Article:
By persistent, popular request: exploring the realm of negative entities, spiritual hitchhikers, and energetic parasites.
"All the old cultures have the bad habit of turning truth into fairytales.” -Steven King, the Outsider
I used to be a devout atheist.
A lifetime of Catholic School—including four years as a double major at a Jesuit University— had thoroughly black-pilled me on the concept of organized religion. As a young child in Catholic School, I would pose existential questions to the teachers, priests and nuns like, “Who was God’s mom? Who made God? Where did God come from?”
Their response? I never got one. Not even an attempt. And certainly never any encouragement to keep seeking, to keep digging, and to keep wondering.
Instead, they would become instantly evasive, saying something to the effect of “God has always existed,” in a final, dismissive attempt to get me to stop with the existential curiosity.
Even at a very young age, I remember being a bit shocked and confused that these otherwise curious-seeming, intellectual, intelligent academics would just put up a brick wall in response to literally the most substantive, interesting question of human— and spiritual— reality.
As I got a bit older and approached the ritual of Catholic confirmation (it’s kind of like a back-up baptism, without the water), I noticed that these same authority figures would drop the brick wall pretense, basically responding with something to the effect of: “It doesn’t matter. It’s not the point. You don’t need to know that. Stop asking annoying questions and upsetting the others in CCD. Just get confirmed so you don’t end up in hell.”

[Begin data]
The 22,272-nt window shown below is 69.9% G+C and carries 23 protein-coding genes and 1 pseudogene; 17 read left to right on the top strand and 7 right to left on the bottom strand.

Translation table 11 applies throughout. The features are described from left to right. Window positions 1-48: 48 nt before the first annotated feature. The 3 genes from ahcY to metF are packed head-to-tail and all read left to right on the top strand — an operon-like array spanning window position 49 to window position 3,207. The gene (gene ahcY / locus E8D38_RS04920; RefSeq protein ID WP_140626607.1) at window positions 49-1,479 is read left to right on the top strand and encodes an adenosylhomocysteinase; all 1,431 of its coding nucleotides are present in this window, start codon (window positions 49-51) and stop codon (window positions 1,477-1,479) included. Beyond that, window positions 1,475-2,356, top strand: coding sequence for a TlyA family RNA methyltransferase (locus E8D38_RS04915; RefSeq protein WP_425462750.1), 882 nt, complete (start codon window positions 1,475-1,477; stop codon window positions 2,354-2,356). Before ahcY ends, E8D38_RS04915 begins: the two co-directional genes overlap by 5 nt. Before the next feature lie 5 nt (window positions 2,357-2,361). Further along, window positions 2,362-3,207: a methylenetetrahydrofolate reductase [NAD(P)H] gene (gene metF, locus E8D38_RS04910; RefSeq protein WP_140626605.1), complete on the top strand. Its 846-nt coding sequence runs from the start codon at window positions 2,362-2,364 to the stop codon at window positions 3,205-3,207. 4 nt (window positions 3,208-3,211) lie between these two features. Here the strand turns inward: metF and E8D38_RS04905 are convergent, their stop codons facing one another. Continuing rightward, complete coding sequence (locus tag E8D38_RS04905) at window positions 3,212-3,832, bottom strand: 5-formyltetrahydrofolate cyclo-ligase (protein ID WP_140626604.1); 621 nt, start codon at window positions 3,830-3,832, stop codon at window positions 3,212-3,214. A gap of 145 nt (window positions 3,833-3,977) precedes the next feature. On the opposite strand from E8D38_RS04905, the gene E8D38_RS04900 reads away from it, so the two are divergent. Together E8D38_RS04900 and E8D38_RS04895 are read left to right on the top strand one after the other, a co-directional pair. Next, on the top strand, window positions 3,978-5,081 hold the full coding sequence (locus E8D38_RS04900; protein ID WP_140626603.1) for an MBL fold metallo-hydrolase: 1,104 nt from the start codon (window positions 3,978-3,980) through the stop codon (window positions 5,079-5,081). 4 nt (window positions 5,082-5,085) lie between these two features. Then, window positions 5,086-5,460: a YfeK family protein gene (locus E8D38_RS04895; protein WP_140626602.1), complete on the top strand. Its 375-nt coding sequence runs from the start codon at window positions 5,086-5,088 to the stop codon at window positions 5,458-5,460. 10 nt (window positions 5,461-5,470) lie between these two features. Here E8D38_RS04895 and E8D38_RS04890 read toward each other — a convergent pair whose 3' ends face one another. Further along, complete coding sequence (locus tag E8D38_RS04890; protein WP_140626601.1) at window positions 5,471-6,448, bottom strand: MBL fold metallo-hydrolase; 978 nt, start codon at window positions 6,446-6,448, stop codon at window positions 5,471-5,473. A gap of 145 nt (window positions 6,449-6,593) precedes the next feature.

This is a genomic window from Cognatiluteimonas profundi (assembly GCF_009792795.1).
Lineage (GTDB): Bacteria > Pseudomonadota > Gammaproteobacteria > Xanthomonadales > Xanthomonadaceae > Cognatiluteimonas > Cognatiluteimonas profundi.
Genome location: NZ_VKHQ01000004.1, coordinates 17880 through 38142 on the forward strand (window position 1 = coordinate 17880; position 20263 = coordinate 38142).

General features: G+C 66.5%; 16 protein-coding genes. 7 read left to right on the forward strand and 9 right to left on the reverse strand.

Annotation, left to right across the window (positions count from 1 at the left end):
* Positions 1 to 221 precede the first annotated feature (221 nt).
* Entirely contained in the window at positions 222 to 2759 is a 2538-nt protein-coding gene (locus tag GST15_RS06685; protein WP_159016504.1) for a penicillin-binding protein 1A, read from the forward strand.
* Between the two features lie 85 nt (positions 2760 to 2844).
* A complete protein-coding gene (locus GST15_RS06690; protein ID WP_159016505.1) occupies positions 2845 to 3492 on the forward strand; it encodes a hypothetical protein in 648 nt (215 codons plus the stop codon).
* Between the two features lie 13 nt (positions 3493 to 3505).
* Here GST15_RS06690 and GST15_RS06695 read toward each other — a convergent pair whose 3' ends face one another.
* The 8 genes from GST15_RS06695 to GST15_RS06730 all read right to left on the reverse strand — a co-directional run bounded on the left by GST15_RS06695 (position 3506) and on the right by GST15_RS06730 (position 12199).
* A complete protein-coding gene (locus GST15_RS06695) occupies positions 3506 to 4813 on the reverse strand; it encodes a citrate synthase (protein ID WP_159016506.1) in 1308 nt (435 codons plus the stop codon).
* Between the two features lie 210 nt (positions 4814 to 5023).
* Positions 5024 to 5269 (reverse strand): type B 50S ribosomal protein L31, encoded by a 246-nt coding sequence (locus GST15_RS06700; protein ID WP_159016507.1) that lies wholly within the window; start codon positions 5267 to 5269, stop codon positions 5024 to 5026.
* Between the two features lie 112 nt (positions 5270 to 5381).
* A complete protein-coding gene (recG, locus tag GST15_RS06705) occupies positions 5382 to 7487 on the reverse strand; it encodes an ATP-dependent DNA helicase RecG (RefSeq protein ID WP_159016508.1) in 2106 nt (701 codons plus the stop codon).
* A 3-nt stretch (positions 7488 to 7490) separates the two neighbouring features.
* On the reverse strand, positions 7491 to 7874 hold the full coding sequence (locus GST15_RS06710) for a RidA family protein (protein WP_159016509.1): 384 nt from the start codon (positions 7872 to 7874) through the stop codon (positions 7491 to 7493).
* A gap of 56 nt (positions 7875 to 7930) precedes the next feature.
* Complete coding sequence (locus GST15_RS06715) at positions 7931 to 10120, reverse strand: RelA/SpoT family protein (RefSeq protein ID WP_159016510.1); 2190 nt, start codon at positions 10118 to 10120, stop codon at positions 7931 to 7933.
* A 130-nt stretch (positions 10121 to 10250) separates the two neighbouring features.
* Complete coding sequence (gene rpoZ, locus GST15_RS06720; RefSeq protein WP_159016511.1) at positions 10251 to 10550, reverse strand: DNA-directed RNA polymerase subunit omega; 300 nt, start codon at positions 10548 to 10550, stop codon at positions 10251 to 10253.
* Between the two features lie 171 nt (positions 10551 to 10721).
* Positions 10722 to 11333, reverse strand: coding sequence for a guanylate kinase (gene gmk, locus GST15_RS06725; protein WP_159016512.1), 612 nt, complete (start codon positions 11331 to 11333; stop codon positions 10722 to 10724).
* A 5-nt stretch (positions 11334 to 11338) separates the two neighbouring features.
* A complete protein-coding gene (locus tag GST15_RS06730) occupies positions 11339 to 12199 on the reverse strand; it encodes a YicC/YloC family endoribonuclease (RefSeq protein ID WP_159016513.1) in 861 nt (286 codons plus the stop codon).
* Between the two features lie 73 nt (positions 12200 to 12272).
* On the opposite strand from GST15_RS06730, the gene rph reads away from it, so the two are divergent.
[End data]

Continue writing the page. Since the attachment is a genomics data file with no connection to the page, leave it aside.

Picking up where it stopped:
As an adult typing this right now, I see immediate parallels to modern cult structures and behaviors. You know, the whole: “Just do it because I said so and stop being annoying with your curiosity and critical thinking,” vibe is very authoritarian and certainly designed to stop you from thinking— or speaking— for yourself.
Needless to say, I didn’t get confirmed. Yah, I was already a skeptical pain-in-the-ass at the age of 12. Despite coming from a family with a cornucopia of actual scandals— from drug use to extreme domestic violence to social workers and going hungry as a child— my not getting confirmed became a hilarious faux scandal, akin to the mainstream media’s attempt to distract from actual problems. At one point, my mother had the audacity to tell me that I was embarrassing her because I wasn’t getting confirmed. Without getting into the details, let’s just say: she had long before this won the gold medal in the Embarrassment Olympics. And I said as much.
The conversation ended. A victory for the game theory of pulling the mutually-assured destruction card.
Besides: from my point of view, I was simply using logic. If a promise to God (like getting confirmed) is a sacred covenant in the Catholic faith, it would be a mortal sin to break it or not believe it. The only other mortal sins? Suicide and murder. So, the casual nature in which all of the adults around me were treating this situation conflicted with their own religious rules and doctrine, and I wasn’t having the cognitive dissonance.
In other words: you can’t have it both ways. Either it’s a spiritual covenant of the highest order and utmost importance for the very safety of your immortal soul….OR it was a check-the-box, price-of-admission exercise that didn’t matter.